Secondly, I feel it's important to mention that the uniform civil code remains an ideal to be realised(Directive principle under art 44)since Indian secularism leaves room for separate religious laws when it comes to certain affairs such as marriage. eg. separate marriage law for Muslims
  • “ Secularism in Indian context is not a rejection of religion but
    fellowship of religions.” Discuss

    Ans-280 words
    The concept of secularism in Indian context is a peculiar case very different from the traditional western concept. Whereas, the Indian secularism envisages the equal respect to all the religions, the western concept stresses on the separation of the religion with the state politics. The concept of " Sarva dharma sama bhava" was also propounded by the Mahatma Gandhi. There is no such thing as an official state religion. the philosophy behind it is that being a multi-religious country the development of individuals can occur
    only if the state gives an all out support to their religion without discrimination and promote religious harmony between followers of different religions.
    Secularism finds mention in the Preamble of the constitution and is also its basic feature i.e it is subject to the judicial review.The government is therefore obliged to give equal respect to all the religions of the country. Safeguards in the form of Fundamental Rights have been incorporated in the constitution under article 25,26,27,28. These rights guarantee freedom of religion to individuals to profess, practice, propagate their religion. These rights cannot be abridged or taken away except in some abnormal circumstances. The state cannot compel the citizens to pay taxes for the promotion of any religion nor can any state run institution impart religious instructions. Since India is a country of diverse religions there is also protection for the religious minorities under article 29,30 of the Fundamental rights. Hence, minorities can establish and administer religious institutions for preservation and development of their religion. However in matters of grant-in-aid the state will not discriminate on the basis of fact that an institution is administered by a minority sect.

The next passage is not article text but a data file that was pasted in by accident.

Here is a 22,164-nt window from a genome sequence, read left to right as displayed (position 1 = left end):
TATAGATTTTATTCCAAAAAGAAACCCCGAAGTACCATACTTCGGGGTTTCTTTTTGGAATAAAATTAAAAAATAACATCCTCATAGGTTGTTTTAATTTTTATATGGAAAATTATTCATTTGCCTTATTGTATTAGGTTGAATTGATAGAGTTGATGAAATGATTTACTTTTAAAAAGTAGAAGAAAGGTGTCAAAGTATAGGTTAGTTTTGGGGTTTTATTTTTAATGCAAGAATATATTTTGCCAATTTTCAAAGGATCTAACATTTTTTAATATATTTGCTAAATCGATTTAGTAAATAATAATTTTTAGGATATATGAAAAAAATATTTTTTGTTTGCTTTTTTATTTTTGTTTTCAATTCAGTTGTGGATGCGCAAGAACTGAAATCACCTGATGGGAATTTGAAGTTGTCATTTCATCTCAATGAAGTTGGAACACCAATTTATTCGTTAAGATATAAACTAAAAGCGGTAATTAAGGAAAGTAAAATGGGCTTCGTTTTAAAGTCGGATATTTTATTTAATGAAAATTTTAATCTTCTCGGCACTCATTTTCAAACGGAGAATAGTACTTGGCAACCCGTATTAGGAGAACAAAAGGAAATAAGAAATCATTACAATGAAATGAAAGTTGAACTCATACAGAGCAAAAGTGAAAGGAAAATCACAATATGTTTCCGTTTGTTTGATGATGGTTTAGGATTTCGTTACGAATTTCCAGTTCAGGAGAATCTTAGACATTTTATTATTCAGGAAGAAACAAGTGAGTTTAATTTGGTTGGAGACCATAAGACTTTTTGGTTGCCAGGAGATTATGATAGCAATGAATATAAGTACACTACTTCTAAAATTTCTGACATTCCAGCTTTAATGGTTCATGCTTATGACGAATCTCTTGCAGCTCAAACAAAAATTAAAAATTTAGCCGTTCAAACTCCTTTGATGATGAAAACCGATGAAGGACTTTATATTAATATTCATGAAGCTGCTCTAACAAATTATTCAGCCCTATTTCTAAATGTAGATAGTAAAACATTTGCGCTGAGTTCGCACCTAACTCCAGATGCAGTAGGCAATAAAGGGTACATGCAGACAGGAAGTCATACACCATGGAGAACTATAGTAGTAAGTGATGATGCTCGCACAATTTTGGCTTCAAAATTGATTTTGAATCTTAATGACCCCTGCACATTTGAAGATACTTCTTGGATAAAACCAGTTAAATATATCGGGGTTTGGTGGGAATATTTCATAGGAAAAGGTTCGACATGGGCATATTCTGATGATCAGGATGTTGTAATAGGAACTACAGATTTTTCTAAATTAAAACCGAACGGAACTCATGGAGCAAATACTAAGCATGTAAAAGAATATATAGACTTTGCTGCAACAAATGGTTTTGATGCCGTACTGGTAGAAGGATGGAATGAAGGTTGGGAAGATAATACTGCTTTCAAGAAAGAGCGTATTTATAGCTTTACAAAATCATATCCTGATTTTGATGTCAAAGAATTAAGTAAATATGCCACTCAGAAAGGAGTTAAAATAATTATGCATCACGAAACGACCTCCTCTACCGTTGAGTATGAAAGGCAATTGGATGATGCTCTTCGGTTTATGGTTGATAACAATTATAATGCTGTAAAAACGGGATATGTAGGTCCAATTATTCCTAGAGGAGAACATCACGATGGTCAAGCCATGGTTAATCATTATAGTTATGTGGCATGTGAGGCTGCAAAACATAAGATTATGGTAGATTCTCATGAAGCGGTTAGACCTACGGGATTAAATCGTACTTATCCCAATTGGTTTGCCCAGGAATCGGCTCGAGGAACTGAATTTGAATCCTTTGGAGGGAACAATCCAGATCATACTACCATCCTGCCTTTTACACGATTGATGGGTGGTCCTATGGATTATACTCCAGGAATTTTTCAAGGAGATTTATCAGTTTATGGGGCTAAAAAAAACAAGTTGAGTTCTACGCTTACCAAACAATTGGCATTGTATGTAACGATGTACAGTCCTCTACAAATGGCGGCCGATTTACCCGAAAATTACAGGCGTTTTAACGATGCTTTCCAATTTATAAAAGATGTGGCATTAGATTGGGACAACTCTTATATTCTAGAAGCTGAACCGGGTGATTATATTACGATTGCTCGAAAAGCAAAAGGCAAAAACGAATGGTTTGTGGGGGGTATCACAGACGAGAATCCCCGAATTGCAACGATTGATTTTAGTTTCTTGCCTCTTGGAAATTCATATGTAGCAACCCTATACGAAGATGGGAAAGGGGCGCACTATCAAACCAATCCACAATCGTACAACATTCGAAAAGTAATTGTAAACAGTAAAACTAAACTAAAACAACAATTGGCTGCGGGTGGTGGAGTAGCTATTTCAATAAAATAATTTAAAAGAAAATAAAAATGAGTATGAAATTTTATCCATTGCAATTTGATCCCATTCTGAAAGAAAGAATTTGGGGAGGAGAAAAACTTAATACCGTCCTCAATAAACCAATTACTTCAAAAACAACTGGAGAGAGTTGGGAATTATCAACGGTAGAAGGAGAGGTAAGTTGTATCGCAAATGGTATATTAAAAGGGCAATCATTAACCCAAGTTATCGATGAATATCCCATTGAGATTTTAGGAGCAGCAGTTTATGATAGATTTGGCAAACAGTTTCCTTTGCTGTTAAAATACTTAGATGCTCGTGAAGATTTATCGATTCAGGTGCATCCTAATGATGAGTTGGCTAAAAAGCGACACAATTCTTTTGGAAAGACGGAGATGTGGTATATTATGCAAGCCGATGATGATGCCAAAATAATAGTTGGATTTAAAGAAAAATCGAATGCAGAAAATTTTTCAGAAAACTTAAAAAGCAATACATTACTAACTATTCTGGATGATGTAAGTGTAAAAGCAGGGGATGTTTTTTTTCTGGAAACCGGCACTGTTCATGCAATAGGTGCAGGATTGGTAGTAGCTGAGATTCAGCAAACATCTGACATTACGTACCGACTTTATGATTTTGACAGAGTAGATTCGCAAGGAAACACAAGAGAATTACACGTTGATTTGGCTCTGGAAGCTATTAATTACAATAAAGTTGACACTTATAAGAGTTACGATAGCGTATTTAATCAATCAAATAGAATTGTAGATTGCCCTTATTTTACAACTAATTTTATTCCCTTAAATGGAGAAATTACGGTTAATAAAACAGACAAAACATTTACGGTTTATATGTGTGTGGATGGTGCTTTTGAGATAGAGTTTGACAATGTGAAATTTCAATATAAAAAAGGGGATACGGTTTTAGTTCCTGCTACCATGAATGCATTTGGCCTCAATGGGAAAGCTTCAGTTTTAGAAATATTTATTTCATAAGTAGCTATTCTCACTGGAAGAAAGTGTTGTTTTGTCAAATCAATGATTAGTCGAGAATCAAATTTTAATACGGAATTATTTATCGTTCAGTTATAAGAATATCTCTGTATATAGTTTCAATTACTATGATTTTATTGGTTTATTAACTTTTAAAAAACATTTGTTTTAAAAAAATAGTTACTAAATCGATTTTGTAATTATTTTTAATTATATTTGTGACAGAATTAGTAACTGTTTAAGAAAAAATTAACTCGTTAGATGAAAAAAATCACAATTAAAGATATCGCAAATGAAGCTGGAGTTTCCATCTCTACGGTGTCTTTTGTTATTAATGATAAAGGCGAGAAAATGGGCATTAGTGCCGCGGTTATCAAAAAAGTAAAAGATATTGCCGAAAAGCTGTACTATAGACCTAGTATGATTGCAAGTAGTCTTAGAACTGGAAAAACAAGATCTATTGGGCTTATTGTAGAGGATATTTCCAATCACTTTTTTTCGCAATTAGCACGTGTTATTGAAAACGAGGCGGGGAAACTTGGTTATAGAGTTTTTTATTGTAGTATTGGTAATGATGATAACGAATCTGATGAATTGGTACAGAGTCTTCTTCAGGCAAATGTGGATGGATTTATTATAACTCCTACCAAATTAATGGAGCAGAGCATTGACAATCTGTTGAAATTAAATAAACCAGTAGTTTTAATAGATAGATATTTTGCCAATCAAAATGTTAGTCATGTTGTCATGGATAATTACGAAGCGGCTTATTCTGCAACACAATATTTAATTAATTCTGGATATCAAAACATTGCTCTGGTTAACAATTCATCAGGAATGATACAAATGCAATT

Fantastic that you contributed. Good attempt!! Just to throw in my two bits.

    U may mention - In India, though there isn't a complete separation of the state from religion, the state maintains a principled distance from religion. In certain cases however, State intervention in religious matters maybe necessary at times to uphold democratic principles eg. abolition of untouchability was necessary to ensure equality.

    Secondly, I feel it's important to mention that the uniform civil code remains an ideal to be realised(Directive principle under art 44)since Indian secularism leaves room for separate religious laws when it comes to certain affairs such as marriage. eg. separate marriage law for Muslims

    Tnx fr d review ...Regarding your first point, since untouchability is not related to religion there is no need to mention it here but yes i could have written" State intervention in religious matters maybe necessary at times to uphold democratic principles "
    Fully agree with the 2nd point..i missed this point. thnx :)

  • Can anybody explain LINGUISTIC THEORY OF NECESSARY PROPOSITION in LP ..?..I could not understand it
  • @Loserno_1 Untouchability(even if it was an aberration) unfortunately came to be associated with the Hindu religion so the point stands valid.
  • Thanks Shreyaa for this thread. I have philosophy optional. Though i am not making through prelims this year ( Got 196-200 :-(( )but will try to contribute and also will clear my concepts .
    :)
  • edited September 2014
    @shreyaa untouchability was within hinduism nt between religion like muslims or other were nt deemed as untouchable...thats y i said... neways...i posted two questions...do u mind answerin any of them... :)
  • Good to see this thread! I should be contributing in soon with some question/ answers... But keep it alive people...

    Promoter @ Civilsdaily's android app | To be human is to be curious, childlike, complex and immoral.
  • @shreyaa untouchability was within hinduism nt between religion like muslims or other were nt deemed as untouchable...thats y i said... neways...i posted two questions...do u mind answerin any of them... :)
    The example was meant to illustrate state intervention in a religious matter. Wasn't referring to any inter-religious aspect

  • Thanks Shreyaa for this thread. I have philosophy optional. Though i am not making through prelims this year ( Got 196-200 :-(( )but will try to contribute and also will clear my concepts .
    :)
    I am in the same boat as u.. getting ard abt the same..rest all depends on the UPSC key..Keep preparing..It ain't over until the fat lady(UPSC) sings :)
  • Good to see this thread! I should be contributing in soon with some question/ answers... But keep it alive people...

    Great

  • edited September 2014